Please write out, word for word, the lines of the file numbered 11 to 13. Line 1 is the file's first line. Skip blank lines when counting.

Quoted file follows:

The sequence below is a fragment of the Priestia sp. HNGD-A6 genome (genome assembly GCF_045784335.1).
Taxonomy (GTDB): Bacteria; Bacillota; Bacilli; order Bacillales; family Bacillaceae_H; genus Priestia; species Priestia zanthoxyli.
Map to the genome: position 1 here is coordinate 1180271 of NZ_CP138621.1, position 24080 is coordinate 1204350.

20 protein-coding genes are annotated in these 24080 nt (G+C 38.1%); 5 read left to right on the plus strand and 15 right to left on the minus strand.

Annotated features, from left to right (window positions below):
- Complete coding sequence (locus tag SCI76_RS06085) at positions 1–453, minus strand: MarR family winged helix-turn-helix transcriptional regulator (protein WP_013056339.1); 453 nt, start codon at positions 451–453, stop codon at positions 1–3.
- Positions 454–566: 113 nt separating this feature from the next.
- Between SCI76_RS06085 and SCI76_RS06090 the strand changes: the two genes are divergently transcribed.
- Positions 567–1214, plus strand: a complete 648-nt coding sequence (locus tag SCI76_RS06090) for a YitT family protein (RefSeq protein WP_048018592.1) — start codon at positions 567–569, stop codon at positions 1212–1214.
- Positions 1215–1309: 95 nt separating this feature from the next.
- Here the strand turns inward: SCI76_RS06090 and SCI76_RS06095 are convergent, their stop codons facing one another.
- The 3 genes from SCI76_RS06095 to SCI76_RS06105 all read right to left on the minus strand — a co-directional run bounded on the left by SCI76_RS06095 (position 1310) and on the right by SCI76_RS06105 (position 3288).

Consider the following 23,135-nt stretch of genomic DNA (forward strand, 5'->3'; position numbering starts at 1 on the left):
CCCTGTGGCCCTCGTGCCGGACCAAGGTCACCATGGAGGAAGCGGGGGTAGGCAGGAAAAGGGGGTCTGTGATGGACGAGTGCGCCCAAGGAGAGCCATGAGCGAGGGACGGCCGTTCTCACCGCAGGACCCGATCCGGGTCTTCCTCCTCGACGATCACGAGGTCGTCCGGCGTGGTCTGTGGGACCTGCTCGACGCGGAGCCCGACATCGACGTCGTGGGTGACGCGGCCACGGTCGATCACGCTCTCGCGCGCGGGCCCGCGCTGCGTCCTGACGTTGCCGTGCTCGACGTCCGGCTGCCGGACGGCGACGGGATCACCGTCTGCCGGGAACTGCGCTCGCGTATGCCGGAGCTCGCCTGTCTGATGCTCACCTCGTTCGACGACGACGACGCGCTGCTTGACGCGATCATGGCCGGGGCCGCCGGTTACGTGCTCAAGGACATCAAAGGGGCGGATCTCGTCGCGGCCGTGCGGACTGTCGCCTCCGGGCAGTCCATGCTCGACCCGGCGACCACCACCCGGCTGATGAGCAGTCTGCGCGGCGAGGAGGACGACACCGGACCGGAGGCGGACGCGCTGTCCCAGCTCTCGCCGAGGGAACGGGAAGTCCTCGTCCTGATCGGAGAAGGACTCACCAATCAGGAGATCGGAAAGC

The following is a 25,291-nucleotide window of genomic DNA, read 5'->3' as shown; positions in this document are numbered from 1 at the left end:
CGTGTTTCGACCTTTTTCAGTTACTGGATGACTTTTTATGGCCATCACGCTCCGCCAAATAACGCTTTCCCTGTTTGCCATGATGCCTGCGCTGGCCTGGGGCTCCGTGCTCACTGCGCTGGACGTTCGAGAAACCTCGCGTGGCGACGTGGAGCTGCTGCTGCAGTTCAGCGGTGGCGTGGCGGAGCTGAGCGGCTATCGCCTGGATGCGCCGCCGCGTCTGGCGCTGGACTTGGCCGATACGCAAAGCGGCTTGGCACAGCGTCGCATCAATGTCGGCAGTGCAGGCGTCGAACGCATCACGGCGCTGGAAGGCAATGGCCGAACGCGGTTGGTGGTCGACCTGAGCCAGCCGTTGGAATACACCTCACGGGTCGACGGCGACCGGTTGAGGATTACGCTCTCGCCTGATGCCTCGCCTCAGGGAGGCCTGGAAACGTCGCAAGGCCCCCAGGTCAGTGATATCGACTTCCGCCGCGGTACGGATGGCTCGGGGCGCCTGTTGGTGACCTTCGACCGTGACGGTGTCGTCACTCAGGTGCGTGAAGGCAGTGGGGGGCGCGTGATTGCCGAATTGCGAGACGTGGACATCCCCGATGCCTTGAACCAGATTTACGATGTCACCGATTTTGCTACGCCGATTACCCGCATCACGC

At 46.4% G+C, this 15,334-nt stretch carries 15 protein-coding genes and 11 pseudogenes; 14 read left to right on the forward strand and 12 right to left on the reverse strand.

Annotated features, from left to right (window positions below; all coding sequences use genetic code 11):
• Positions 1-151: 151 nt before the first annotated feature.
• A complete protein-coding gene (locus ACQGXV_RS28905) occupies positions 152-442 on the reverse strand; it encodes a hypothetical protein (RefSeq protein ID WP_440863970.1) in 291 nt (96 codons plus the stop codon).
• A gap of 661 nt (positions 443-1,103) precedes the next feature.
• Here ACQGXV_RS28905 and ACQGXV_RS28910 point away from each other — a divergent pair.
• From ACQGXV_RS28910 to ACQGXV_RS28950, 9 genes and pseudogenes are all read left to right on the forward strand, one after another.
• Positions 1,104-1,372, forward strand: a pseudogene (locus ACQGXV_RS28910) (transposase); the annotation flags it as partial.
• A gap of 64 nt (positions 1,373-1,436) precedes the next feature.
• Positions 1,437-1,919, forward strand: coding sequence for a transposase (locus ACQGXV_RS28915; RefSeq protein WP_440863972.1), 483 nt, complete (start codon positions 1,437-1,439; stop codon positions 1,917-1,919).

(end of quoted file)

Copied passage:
- Here the strand turns inward: SCI76_RS06090 and SCI76_RS06095 are convergent, their stop codons facing one another.
- The 3 genes from SCI76_RS06095 to SCI76_RS06105 all read right to left on the minus strand — a co-directional run bounded on the left by SCI76_RS06095 (position 1310) and on the right by SCI76_RS06105 (position 3288).

Consider the following 23,135-nt stretch of genomic DNA (forward strand, 5'->3'; position numbering starts at 1 on the left):